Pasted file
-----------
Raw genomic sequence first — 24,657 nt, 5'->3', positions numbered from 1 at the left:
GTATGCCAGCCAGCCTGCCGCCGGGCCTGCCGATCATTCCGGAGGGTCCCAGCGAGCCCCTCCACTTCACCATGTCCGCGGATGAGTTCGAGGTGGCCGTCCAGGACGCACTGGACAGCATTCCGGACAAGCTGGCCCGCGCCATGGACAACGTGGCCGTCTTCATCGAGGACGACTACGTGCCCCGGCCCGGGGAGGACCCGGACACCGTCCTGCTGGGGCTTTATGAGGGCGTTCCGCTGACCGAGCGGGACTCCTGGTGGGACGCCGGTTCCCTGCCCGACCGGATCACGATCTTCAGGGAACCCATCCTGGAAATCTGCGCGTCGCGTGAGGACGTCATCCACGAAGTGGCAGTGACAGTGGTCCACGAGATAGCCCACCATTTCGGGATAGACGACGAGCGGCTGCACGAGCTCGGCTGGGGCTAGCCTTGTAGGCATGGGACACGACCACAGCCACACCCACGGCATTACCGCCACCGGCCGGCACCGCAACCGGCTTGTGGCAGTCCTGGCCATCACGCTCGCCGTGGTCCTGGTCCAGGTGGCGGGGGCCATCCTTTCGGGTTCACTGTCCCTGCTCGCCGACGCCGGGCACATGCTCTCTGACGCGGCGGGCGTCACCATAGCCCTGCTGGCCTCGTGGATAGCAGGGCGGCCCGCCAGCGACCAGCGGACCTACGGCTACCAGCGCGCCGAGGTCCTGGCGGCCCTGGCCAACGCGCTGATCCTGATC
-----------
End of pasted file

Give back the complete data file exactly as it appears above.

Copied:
Raw genomic sequence first — 24,657 nt, 5'->3', positions numbered from 1 at the left:
GTATGCCAGCCAGCCTGCCGCCGGGCCTGCCGATCATTCCGGAGGGTCCCAGCGAGCCCCTCCACTTCACCATGTCCGCGGATGAGTTCGAGGTGGCCGTCCAGGACGCACTGGACAGCATTCCGGACAAGCTGGCCCGCGCCATGGACAACGTGGCCGTCTTCATCGAGGACGACTACGTGCCCCGGCCCGGGGAGGACCCGGACACCGTCCTGCTGGGGCTTTATGAGGGCGTTCCGCTGACCGAGCGGGACTCCTGGTGGGACGCCGGTTCCCTGCCCGACCGGATCACGATCTTCAGGGAACCCATCCTGGAAATCTGCGCGTCGCGTGAGGACGTCATCCACGAAGTGGCAGTGACAGTGGTCCACGAGATAGCCCACCATTTCGGGATAGACGACGAGCGGCTGCACGAGCTCGGCTGGGGCTAGCCTTGTAGGCATGGGACACGACCACAGCCACACCCACGGCATTACCGCCACCGGCCGGCACCGCAACCGGCTTGTGGCAGTCCTGGCCATCACGCTCGCCGTGGTCCTGGTCCAGGTGGCGGGGGCCATCCTTTCGGGTTCACTGTCCCTGCTCGCCGACGCCGGGCACATGCTCTCTGACGCGGCGGGCGTCACCATAGCCCTGCTGGCCTCGTGGATAGCAGGGCGGCCCGCCAGCGACCAGCGGACCTACGGCTACCAGCGCGCCGAGGTCCTGGCGGCCCTGGCCAACGCGCTGATCCTGATC